The original Star Wars trilogy (A New Hope, The Empire Strikes Back, and Return of the Jedi) were Episodes IV, V, and VI -- the middle portion of what we assumed would be an epic three-trilogies saga. Now, for good or bad, George Lucas has at least given us the first three Episodes of his story (The Phantom Menace, Attack of the Clones, and Revenge of the Sith). But will we ever live to see Episodes VII, VIII, and IX?
I've already written about my growing distaste for Star Wars adventures set in the Prequel Era. Lucas has allowed the continuation of the post-Return of the Jedi storyline in comic books, video games, and "Expanded Universe" novels. But there are no public plans for more live-action Star Wars films, at least in the foreseeable future.
If those movies ever do become a reality, what would their story be? All fans have speculated about that. My friend Vin forwarded me a great article from IGN.com that imagines what that final trilogy might be.
Personally, I always envisioned the concluding Episodes to follow the structure of the"monomyth" or "Hero's Journey" that Joseph Campbell wrote about in The Hero with a Thousand Faces, which Lucas has frequently mentioned as an influental source for his mythic tales. The basic premise of the journey is evident in countless myths, religious tales, and modern adventures. You can read a good summary of it on Wikipedia and many other places (but do yourself a favor and read Campbell's original book.)
Although there are many elements in the "Hero's Journey" (all of which can be found in Star Wars, as well as The Lord of the Rings, The Matrix, Rocky, The Godfather, and countless other modern tales that have achieved mythic status), I see a simple variation of it repeated in the Star Wars trilogies: Discovery, Trial by Fire, and Return.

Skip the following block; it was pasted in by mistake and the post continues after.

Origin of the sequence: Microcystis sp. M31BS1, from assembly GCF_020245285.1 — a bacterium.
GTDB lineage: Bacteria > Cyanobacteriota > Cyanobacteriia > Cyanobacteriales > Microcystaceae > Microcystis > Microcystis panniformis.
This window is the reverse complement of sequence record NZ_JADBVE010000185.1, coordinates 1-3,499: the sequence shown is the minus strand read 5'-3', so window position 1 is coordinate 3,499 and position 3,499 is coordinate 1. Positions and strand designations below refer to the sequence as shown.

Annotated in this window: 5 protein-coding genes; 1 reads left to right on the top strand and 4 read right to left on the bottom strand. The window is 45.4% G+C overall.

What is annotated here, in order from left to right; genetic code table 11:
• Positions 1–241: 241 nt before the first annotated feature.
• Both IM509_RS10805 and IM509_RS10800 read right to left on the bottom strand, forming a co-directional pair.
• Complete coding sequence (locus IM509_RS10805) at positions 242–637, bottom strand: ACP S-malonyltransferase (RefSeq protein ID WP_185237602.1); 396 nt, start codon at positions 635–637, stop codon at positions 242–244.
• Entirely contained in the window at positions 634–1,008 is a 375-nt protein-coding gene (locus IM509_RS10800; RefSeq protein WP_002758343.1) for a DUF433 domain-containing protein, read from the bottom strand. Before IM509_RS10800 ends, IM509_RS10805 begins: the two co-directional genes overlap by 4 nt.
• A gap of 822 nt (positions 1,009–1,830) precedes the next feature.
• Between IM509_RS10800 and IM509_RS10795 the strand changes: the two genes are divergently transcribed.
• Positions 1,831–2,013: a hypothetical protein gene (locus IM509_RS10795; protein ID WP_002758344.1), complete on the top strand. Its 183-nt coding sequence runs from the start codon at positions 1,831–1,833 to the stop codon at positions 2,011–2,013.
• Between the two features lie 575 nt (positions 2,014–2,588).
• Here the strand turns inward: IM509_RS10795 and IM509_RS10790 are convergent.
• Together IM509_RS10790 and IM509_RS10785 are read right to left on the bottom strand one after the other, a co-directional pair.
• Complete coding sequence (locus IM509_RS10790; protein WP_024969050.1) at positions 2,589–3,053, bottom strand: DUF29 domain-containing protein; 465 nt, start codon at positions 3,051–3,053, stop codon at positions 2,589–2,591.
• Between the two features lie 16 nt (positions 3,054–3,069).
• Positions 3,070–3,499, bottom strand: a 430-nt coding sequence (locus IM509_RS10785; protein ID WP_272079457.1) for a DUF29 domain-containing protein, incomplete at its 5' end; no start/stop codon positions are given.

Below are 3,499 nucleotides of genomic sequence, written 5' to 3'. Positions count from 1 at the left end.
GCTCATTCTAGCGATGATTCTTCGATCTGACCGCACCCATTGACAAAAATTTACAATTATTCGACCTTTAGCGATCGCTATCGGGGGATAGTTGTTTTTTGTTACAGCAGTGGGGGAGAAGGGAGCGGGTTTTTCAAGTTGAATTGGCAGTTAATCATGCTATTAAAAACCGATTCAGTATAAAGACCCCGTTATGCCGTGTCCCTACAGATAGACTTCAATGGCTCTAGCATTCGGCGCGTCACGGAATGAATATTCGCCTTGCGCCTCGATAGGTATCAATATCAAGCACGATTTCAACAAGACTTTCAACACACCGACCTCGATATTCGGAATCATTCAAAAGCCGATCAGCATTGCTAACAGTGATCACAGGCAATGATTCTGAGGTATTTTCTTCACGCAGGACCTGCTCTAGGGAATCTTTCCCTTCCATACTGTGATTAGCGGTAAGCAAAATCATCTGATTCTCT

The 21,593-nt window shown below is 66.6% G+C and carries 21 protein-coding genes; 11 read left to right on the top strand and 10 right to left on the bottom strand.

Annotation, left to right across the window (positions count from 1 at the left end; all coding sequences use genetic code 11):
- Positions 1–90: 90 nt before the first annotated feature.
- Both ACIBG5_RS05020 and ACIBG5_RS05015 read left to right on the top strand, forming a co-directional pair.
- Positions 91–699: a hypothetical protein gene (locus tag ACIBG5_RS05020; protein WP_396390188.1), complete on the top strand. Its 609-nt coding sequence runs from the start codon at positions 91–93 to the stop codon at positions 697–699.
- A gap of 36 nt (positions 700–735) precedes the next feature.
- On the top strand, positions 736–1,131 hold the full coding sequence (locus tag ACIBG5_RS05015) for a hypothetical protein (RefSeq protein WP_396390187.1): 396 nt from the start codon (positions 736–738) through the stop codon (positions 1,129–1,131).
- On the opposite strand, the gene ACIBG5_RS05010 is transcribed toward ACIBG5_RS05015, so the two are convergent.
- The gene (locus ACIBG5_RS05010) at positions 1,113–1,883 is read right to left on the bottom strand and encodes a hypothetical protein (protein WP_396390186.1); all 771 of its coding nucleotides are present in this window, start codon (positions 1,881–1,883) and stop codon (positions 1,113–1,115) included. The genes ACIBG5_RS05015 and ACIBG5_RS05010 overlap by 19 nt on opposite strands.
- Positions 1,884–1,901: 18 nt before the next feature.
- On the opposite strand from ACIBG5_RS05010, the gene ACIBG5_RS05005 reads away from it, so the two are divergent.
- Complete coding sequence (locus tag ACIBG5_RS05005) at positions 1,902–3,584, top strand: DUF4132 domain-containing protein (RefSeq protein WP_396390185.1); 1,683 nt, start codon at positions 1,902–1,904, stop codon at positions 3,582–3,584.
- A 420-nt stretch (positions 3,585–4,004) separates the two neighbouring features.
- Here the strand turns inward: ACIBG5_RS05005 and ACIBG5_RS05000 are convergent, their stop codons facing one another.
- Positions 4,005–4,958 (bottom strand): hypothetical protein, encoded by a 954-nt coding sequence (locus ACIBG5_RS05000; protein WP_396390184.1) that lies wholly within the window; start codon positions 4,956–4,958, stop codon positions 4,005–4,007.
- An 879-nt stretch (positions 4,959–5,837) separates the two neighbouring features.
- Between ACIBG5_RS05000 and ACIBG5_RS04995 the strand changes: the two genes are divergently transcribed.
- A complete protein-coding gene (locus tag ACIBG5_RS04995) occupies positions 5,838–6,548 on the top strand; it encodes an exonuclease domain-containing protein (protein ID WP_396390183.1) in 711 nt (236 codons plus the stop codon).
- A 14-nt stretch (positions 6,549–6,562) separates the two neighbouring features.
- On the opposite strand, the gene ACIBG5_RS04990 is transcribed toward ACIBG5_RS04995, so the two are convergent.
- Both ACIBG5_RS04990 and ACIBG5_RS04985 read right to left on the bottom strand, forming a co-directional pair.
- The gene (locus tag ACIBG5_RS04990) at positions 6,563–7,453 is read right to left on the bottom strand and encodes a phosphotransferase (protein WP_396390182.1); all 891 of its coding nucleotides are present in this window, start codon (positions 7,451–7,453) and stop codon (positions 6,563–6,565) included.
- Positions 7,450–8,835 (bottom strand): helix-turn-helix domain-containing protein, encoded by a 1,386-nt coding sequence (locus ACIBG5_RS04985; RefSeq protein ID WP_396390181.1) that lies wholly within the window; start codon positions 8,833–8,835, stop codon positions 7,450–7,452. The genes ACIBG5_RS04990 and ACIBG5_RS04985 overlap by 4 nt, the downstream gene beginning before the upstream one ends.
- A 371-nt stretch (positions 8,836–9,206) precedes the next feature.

I talked a little bit about it in my essay about the Circle Theory in which I briefly examine the frequent circle motif in the Star Wars saga. I always thought of it as an intentional choice by Lucas -- part of his Campbellian inspiration. Basically, the protagonist discovers his true calling and sets off on his journey (Anakin Skywalker in the prequel trilogy, Luke Skywalker in the original trilogy), then faces a coming-of-age trial of challenges (Anakin in the Clone Wars and Luke in his tribulations in Empire Strikes Back), concluding with a climactic transformation (or "return" -- Anakin turning into the Sith Lord Darth Vader and Luke turning into a full-fledge Jedi Knight).
So I anticipate that a third Star Wars trilogy, if it ever happens, will focus on another Skywalker (maybe a child of Anakin's daughter Leia and Han Solo, or a descendent of Luke) who also will follow the "Hero's Journey." And, if my Circle Theory is correct, it makes sense for the overall saga to have three trilogies. When viewed together, the nine movies would be a "monomyth" about Darth Vader -- the prequels are about his discovery, the middle trilogy is about his trial by fire, which means the last three movies could deal in some way with his "return" and heroic redemption (hinted at in the end of Return of the Jedi.) I'm envisioning a brand new tale that shakes the saga to its foundation, like the big revelation in Empire Strikes Back added a whole new scope and dimension to the story. (Of course, I was hoping for a similar shake-up in the prequels, which never really materialized.)